For those who have good low-cost options and want to diversify in your 401k, here’s the Financial Place Online recommendation:

If you have a 401k administered by Vanguard, T. Rowe Price, or Fidelity, then congrats! You have a good bargain of a 401k program.

With that, let’s focus on a well balanced tactic for spreading across the following Vanguard funds, analyzed using their personal account costs.  Your 401k costs should be even lower.

  1. 25% Vanguard 500 Index Fund Admiral Shares (0.05% expense ratio)
  2. 25% Vanguard REIT Index Fund Admiral Shares (0.10% expense ratio)
  3. 25% Vanguard Developed Markets Index Fund Admiral (0.12% expense ratio)
  4. 25% Vanguard Total Bond Market Index Fund Admiral Shares (0.10% expense ratio)

The 25% rule:  Keep the current balance of each of these four account equal at the end of every 4 month period.  This is just often enough to make the changes, but no so much that it becomes too time consuming.  To balance, take your total account balance and divide by four.  Sell any fund that is above this number and use those proceeds to buy more shares of the funds that are below this number.

Automatic, rule based investing is really the way to go.  The costs of anything else goes straight into the broker’s pockets.  Simple 401k investing is something that you should not be paying any advisor for.  That’s why Financial Place Online will never charge for it.  Paid financial advice should be reserved for topics that are more complex, such as small business tax situations, or trust management; certainly not for education on 401k tips and tricks.

The next article from Financial Place Online will feature some analysis of past returns for this investment strategy as well as future expectations.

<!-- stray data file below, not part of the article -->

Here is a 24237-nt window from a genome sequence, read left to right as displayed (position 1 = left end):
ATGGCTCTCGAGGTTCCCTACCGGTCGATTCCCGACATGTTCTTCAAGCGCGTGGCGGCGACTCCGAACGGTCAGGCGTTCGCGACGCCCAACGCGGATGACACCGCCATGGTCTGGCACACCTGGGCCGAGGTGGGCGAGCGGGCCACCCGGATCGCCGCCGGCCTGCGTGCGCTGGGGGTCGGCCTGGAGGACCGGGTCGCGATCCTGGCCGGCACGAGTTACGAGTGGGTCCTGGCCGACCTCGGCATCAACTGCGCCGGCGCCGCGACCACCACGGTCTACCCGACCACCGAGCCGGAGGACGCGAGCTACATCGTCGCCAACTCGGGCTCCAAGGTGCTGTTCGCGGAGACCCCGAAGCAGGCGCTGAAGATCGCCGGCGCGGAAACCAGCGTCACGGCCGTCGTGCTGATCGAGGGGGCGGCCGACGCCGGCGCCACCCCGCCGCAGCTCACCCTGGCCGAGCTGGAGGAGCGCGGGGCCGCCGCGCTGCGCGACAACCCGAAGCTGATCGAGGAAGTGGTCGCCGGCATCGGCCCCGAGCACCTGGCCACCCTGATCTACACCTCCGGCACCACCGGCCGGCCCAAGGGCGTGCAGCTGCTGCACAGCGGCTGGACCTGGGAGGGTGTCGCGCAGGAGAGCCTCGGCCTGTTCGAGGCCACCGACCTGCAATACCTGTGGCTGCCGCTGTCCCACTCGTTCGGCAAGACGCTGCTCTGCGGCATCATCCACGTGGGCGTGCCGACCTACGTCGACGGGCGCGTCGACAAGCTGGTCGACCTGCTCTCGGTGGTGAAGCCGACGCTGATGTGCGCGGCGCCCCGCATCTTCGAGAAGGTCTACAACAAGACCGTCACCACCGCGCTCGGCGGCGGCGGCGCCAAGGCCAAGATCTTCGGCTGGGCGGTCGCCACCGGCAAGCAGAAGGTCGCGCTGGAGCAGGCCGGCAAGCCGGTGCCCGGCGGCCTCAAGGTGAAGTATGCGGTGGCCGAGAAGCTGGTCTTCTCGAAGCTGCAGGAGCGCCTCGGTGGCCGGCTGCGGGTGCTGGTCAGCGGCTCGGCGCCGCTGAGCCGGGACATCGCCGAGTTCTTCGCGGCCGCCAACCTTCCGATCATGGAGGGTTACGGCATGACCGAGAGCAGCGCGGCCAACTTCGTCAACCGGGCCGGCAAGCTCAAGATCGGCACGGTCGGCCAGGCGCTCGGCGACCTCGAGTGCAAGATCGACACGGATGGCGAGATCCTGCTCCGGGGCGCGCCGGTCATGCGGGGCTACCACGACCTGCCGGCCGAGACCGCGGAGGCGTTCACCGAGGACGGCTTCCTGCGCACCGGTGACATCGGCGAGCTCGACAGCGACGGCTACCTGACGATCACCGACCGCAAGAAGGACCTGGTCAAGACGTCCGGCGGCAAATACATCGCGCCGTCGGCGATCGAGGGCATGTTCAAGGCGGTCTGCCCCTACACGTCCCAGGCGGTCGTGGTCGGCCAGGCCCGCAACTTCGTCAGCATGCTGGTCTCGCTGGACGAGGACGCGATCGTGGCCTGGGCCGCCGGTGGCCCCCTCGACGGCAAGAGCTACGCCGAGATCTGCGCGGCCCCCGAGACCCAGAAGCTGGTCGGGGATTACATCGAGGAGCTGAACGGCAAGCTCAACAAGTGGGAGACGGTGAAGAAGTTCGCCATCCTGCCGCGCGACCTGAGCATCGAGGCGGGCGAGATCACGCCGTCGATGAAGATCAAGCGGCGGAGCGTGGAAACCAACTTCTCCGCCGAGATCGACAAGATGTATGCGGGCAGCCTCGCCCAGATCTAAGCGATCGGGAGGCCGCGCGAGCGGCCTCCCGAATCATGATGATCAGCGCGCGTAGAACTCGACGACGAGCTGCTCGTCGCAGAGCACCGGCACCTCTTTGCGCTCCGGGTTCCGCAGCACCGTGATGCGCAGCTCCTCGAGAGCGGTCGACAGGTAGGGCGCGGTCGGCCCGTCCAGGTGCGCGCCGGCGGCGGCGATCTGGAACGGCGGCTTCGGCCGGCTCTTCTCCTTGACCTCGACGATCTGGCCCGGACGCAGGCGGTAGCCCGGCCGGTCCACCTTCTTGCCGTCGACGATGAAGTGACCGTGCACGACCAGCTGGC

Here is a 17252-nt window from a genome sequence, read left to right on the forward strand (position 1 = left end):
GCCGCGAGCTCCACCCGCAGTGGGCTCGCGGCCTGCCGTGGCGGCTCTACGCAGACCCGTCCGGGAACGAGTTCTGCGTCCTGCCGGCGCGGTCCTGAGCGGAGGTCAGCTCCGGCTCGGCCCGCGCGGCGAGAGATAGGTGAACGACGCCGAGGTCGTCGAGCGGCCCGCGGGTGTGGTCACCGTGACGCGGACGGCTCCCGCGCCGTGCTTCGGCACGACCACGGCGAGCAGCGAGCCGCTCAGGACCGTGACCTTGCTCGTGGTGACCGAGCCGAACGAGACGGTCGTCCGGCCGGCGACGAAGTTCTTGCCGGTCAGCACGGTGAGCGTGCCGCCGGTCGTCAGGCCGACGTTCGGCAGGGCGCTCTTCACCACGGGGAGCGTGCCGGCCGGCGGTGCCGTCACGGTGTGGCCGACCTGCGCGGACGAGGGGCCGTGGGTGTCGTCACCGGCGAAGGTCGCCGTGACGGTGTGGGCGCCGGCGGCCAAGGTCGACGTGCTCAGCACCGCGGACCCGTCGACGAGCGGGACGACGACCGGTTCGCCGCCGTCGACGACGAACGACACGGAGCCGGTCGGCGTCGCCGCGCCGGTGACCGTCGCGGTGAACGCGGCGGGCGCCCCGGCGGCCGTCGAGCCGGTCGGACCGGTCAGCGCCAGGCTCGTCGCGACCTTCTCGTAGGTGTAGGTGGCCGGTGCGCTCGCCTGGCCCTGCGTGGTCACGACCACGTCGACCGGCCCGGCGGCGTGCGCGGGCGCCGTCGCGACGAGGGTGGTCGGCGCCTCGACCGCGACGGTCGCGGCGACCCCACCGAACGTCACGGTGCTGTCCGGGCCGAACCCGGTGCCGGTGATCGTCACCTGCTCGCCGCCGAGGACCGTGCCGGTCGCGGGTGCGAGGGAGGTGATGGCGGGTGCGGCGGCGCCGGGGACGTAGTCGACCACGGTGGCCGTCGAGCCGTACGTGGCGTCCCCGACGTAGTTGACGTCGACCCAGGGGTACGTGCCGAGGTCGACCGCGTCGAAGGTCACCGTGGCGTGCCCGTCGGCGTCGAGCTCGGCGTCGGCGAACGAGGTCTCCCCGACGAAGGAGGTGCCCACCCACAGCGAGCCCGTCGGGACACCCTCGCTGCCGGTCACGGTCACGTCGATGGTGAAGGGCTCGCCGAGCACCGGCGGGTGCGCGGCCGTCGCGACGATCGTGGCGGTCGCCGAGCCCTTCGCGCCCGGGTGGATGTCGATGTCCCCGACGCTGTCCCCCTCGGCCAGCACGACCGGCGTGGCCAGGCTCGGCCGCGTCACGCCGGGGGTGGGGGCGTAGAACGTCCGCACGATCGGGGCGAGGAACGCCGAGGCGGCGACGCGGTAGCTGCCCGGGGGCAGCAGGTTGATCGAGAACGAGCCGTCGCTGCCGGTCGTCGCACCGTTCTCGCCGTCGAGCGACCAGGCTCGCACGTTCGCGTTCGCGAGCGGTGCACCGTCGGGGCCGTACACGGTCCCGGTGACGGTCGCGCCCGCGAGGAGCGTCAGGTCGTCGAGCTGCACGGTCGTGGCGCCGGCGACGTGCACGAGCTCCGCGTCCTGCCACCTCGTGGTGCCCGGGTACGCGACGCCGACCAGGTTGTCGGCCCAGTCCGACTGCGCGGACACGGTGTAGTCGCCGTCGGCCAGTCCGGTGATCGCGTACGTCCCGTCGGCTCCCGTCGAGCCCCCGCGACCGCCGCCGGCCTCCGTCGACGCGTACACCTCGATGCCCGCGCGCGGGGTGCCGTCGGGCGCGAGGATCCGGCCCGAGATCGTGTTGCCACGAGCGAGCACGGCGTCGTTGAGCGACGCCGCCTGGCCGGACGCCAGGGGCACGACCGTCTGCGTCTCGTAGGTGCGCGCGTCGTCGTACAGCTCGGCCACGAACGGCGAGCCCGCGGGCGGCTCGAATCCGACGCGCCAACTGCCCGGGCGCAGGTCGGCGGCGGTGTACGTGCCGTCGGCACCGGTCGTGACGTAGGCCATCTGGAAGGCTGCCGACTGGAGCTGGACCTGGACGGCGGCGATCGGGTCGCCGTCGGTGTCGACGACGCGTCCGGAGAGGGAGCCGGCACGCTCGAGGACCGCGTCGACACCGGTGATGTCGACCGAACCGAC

Compound interest and doubling your money

There are some basic rules of finance whose understanding is integral to the proper management of money.  The first rule has been to understand the concept of the time value of moneyInterest rates drive all things finance; from credit card debt and house buying to savings accounts and bond investments.  The concept of the time value of money is rooted in mathematics and can be cumbersome to commit to memory.  The good news is that there has long been a rule that is easy to commit to memory and serves as the 95% solution to figuring out how much an asset can make you or how much a loan can cost you.

The rule is called “The divide by 72 rule“.  If you already know of this rule, you’re ahead of many.  However, do you know why that rule works, or even whether it actually does or not.  Anything based math should not be taken on faith, but instead proved through relationships.  The 72 rule states:

To quickly calculate the time in years to double your money in an investment due to compounding interest payments, divide 72 by the annual interest rate.  For example an 8% interest rate would take (72/8) 9 years to double the money invested.

This can work with interest rates that are compounded annually or even in shorter terms, so long as the annual effective rate is used in the calculation.

Rate Rule of 72 Annual Delta %
1% 72.0 69.7 3.2%
6% 12.0 11.9 0.9%
11% 6.5 6.6 -1.5%
16% 4.5 4.7 -3.8%
21% 3.4 3.6 -6.1%
26% 2.8 3.0 -8.3%
31% 2.3 2.6 -10.5%
36% 2.0 2.3 -12.7%

>>>The above table shows a comparison between the rule of 72 and annually compounded interest rates.  Notice that the error is low for interest rates that we commonly calculate.  The formula for the time to double your money is Time=ln(2)/ln(1+rate), where the time is in years and the interest rate is expressed as a percentage.  The divergence at higher interest rates from the rule of 72 is cause by the rule of 72 actually being tied to the formula for continuously compounding interest.  This is where interest is always compounding upon itself.  The formula for doubling you money in this case in Time=ln(2)/rate.  This formula tracks perfectly with a rule of 69.3 as shown below.  The reason that 72 is used is because “head math” with 72 works easier as 72 has plenty of multipliers (1,2,3,4,6,8,12…and so on) that are common interest rates.

Rate Rule of 69.3 Annual Delta %
1% 69.3 69.3 0.0%
6% 11.6 11.6 0.0%
11% 6.3 6.3 0.0%
16% 4.3 4.3 0.0%
21% 3.3 3.3 0.0%
26% 2.7 2.7 0.0%
31% 2.2 2.2 0.0%